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Poems to SolveJuan Bobo and the PigThe Ancestor TreePaco and the WitchThose Calculating CrowsBilly and EmmaElizabeti's DollWho's In the HallMama ElizabetiA Safe Place Called HomeElizabeti's SchoolIt Rainded All Day That NightYou're Not My Real MotherAfrican American Read-AloudSky DancerscookbookGuess AgainphphDreaming-Up
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Cover You're Not My Real Mother

You're Not My Real Mother!
by Molly Friedrich, illustrated by Christy Hale
(Little, Brown & Co, 2004)
Buy this book
This cheerful yet tender parent-child conversation offers a response to children who've ever asked an adoptive parent why they don't look like one another. Explores the emotional realities of a different kind of family.
(PreSchool-K) An adoptive mother tells her daughter all of the reasons why she is a "real mother," even though they do not look alike—"does a real mother drive to Parker's house to pick up Polar Bear [her stuffed animal] when you've left him there?" Page after page of heartwarming examples are presented as the parent and child are portrayed in large, realistic-looking, mixed-media illustrations. One spread shows them frolicking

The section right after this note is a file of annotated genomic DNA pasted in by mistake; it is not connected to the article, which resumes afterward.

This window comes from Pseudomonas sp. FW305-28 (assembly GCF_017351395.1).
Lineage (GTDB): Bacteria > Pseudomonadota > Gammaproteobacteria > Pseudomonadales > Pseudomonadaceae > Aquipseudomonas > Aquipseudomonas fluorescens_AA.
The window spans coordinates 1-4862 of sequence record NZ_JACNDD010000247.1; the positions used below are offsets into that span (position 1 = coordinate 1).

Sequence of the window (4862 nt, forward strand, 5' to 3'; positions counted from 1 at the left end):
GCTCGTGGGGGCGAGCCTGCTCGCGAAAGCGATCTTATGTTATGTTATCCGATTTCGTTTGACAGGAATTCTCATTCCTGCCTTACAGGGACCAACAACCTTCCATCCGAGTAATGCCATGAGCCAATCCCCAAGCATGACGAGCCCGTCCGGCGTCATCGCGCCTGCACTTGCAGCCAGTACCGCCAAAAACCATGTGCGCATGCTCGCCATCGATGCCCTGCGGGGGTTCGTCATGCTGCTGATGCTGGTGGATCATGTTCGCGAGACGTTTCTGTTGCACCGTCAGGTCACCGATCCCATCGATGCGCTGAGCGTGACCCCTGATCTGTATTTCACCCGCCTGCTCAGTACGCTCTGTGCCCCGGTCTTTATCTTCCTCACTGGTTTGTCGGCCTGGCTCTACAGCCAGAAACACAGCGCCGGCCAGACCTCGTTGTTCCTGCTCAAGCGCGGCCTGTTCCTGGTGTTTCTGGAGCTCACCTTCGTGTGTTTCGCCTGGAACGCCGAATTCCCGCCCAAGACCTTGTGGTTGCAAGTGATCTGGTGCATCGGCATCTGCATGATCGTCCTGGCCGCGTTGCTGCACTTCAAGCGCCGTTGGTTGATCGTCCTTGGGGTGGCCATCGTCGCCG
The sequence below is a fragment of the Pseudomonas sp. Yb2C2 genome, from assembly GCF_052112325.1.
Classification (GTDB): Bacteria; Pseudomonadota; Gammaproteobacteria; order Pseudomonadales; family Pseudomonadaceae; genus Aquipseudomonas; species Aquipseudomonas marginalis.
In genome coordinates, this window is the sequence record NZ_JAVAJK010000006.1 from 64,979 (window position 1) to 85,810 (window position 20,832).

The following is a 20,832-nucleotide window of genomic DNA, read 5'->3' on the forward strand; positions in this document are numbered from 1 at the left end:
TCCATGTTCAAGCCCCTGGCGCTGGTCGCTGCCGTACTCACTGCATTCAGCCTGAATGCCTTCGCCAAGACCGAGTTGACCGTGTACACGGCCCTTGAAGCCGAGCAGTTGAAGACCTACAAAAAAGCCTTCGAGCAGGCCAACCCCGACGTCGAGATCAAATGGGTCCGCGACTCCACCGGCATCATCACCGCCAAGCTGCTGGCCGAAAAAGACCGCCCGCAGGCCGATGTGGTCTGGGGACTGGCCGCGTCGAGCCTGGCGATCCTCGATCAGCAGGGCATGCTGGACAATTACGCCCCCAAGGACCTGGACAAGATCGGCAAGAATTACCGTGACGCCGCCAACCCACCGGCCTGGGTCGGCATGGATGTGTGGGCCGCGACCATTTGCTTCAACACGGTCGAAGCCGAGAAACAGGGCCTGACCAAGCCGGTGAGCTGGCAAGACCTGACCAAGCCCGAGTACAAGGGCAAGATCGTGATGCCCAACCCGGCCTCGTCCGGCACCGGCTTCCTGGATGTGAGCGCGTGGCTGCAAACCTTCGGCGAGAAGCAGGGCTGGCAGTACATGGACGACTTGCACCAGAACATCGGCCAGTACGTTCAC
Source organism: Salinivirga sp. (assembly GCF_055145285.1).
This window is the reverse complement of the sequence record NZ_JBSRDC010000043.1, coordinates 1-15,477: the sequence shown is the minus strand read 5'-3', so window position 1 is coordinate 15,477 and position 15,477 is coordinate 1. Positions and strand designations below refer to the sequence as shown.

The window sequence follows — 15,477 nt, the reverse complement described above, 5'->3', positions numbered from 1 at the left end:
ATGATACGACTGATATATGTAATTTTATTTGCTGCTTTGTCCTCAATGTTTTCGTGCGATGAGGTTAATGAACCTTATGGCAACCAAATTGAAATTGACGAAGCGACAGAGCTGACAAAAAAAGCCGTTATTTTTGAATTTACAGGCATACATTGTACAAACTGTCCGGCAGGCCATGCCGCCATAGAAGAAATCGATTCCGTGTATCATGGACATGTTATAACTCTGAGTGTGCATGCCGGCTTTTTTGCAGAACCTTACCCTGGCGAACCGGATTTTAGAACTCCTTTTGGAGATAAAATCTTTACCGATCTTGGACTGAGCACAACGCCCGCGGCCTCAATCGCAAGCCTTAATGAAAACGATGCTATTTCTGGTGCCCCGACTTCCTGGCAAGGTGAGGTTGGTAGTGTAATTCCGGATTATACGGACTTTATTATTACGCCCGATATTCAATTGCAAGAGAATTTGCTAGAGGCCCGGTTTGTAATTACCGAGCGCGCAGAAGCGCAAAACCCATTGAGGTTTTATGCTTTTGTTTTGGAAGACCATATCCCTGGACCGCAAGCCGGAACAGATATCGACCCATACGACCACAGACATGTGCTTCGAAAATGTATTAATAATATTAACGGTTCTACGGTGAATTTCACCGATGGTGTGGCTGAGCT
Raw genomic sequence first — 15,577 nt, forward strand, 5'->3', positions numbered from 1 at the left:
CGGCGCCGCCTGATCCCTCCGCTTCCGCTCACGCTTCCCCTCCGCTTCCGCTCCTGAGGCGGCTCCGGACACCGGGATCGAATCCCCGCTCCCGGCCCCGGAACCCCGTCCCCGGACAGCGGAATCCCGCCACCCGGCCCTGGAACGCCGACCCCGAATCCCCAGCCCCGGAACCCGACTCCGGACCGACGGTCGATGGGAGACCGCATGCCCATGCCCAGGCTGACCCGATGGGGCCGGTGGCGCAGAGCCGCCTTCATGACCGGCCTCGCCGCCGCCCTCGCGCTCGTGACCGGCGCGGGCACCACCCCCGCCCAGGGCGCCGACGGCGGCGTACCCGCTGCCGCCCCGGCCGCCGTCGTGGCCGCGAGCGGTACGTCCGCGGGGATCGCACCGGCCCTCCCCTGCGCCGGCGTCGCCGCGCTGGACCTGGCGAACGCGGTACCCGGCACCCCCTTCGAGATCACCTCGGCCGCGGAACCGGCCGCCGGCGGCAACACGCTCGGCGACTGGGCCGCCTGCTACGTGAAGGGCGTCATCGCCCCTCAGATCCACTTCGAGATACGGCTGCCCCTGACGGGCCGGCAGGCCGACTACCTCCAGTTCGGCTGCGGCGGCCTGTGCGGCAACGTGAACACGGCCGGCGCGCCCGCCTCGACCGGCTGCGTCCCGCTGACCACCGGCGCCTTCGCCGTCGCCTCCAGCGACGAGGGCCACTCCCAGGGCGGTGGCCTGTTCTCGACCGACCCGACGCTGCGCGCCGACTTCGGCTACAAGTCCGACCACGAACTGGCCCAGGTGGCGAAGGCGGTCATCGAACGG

on a trampoline surrounded by yellow forsythia bushes;
the girl's happiness is clearly expressed on her face and the mother seems to be jumping right off the page. Adoptive parents will welcome another chance to show their love through the sharing of this cheerful book.
School Library Journal

(PreS.) Families experienced in transracial adoption will want this picture book, which beautifully captures the intimate,
loving bond between parent and child and the moment when
the child first confronts the fact that she looks different from
her parent. Mom is blond. Her brown-skinned child looks
Asian or mixed race. The exuberant pictures show the fun
they have together and the love they share as they cook,
drive to pick up a toy bear the child left with a friend, and play with their puppy. Mom teaches her daughter the alphabet and how to tie her shoes and brush her teeth, and when the child falls, Mom puts 20 bandages on the bruised knee. Framed by all the fun is that central question: "I know you love me, Mom. But why don't you look like me?" Mom explains about the
birth mother ("She started your life, and I am thankful to her every day for that"), and finally, the child celebrates her
"kiss-smothering" real mother.
look inside
riding in carcooking togethertrampoline jumpingtea party